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Oh, The Places We Go...


Guess what one of my favorite aspects of writing a story is - creating the journey a character - and a reader - will take. These journeys give more than a great plot and an emotional pull to their readers - they give the gift if perspective.

As an author, I like to explore the many different aspects of humanity - the good and the evil, the light and the dark, reality and illusion. I do this through my characters and the roads they travel, both physical and psychological.

In one of my earlier novels, my character travels into a parallel world, one in which her every thought manifests itself in reality. Through the plot, the character learns about her own inner power and how to control her base emotions. In another story, my characters' journeys force them to examine sacrifice and the true cost of redemption. And in my current novel, the mc must travel through the fantasy of his sanity in order to understand the realities of his madness.

Yea, I'm a sucker for the psychological journeys we make as we grow into adulthood.

But how do I develop that arc? How do I enable that character to grow?

For me, it's all about the personal crises my characters must experience as they progress through the plot. I make my characters go beyond their personal breaking points. I challenge their belief systems and push them to that place beyond the reach of hope. It is in that place that they change. They evolve.

This is the ultimate journey all of my characters must take - the journey through chaos to enlightenment, regardless the cost.

What about you?  How do your characters grow and develop?  What journeys do they take? And what new perspectives to you bring your readers?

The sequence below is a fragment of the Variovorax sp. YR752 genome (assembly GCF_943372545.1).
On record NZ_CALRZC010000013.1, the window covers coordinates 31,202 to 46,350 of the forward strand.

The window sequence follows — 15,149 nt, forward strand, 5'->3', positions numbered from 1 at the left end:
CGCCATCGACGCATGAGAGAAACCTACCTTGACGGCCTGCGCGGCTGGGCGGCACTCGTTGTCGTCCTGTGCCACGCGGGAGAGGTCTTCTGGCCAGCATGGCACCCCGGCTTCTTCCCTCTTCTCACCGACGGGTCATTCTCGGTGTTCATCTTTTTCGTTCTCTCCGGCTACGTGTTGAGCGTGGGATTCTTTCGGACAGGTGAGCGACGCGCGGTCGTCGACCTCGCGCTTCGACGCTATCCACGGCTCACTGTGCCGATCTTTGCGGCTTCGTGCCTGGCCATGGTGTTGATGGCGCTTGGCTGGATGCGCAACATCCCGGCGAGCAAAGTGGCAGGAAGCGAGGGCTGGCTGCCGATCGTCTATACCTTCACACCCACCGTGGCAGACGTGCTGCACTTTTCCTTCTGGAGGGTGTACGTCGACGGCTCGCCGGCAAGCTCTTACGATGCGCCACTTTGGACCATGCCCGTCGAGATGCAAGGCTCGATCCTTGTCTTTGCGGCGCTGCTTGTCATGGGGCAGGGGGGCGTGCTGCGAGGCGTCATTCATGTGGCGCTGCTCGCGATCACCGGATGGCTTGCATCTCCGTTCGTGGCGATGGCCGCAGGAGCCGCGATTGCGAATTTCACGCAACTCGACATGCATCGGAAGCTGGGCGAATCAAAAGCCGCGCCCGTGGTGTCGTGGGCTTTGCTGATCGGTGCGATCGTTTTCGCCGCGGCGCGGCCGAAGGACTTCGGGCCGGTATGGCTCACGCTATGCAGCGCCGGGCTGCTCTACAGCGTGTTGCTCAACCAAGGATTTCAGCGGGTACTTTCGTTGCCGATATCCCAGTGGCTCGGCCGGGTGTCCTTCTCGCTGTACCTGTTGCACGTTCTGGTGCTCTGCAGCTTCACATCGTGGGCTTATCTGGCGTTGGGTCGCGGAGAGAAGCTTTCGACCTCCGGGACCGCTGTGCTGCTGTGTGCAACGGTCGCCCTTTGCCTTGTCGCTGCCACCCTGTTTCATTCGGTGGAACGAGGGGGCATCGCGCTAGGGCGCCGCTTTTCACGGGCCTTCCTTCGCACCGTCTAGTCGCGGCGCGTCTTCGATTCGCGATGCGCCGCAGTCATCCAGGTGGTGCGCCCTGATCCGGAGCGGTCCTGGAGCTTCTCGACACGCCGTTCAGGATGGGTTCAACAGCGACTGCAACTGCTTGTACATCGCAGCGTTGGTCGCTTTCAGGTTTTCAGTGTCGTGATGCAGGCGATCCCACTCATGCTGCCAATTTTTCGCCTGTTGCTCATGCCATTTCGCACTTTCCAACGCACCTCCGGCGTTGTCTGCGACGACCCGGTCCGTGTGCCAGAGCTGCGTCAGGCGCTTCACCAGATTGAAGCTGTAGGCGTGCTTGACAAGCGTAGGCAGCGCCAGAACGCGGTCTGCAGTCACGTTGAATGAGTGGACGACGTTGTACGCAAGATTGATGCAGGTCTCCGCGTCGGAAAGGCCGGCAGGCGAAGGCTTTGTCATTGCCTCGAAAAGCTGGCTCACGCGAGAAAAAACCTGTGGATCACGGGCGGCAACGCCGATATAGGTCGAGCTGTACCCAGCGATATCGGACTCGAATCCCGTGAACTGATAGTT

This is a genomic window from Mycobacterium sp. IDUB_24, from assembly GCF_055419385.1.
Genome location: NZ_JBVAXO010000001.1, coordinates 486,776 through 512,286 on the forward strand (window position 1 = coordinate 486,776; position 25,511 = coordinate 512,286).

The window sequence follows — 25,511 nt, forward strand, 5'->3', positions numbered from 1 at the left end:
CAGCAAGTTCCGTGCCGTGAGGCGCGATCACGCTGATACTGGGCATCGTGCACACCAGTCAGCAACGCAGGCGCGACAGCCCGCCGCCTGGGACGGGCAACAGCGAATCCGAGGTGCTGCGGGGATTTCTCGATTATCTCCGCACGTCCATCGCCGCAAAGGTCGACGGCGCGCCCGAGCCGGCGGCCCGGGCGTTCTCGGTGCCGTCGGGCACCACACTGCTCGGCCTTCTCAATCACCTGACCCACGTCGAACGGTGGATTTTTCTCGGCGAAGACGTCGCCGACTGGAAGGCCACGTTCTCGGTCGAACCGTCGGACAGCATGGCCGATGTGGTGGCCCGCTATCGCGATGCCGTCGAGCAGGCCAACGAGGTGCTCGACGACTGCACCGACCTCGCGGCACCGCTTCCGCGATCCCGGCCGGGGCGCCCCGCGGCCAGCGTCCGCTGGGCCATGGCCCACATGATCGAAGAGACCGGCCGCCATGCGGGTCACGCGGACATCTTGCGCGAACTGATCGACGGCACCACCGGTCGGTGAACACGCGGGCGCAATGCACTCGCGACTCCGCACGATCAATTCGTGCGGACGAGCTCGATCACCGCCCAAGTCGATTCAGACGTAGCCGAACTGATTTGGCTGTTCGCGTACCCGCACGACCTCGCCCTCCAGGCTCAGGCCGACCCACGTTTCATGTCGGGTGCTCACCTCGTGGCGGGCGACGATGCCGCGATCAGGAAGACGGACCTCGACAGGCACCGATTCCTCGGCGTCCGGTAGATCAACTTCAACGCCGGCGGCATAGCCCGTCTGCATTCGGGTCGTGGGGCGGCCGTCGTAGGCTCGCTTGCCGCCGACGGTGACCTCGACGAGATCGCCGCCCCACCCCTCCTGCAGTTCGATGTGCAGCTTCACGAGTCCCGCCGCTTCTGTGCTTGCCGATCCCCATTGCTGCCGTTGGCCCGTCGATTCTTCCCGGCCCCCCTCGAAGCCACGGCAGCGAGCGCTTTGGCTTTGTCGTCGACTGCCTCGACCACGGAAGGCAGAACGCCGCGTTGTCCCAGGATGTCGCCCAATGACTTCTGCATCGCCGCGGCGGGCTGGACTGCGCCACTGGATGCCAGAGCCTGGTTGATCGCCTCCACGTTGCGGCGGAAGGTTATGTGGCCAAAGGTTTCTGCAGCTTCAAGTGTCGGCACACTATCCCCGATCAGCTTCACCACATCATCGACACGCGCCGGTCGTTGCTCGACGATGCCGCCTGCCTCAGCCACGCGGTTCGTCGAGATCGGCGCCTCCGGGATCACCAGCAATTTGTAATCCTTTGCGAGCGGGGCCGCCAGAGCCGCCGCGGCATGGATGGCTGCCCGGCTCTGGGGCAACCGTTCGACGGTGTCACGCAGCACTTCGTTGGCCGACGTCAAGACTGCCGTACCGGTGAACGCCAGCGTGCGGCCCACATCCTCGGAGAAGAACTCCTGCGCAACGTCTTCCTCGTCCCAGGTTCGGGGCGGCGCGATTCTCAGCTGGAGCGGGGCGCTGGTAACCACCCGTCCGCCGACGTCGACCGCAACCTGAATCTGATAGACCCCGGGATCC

Comments

  1. I so needed to read this post today. Like you, I'm a sucker for the psychological arc of characters. Without pushing them past their breaking points, I don't enjoy writing as much, you know?

    Usually, I map out the inner conflicts first, then deal with what triggers them externally. I always like to have characters who change their minds about something, whether it's their outlook on life, love, death, etc. The more complex, the better. BUT that's also a lot of work.

    *pouts*

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  2. I love psychological twists and turns too! Or maybe I just like torturing my characters. Wait, that sounded wrong. :) Happy Weekend!

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  3. Ok those all sound awesome! Though my books aren't as blatantly psychological, I definitely put my characters through some huge faith-shaking experiences. I like to turn their worlds upside down and see how they react :)

    Thanks for the post!

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  4. That's a wonderful way of looking at things, Christine. I'm working on my first novel, and I'm finding pacing hard for the character acts. I'm used to short stories and things happen fast there.

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  5. I outline. I start with bare bones. As I add detail, the plot develops, and I add more detail. My outlines end up 70-80 pages. Even then, I think I need more.

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  6. Wow, your characters' minds have to go to some deep places.

    I usually start with some sort of fear for my character. S/he has to work through it.

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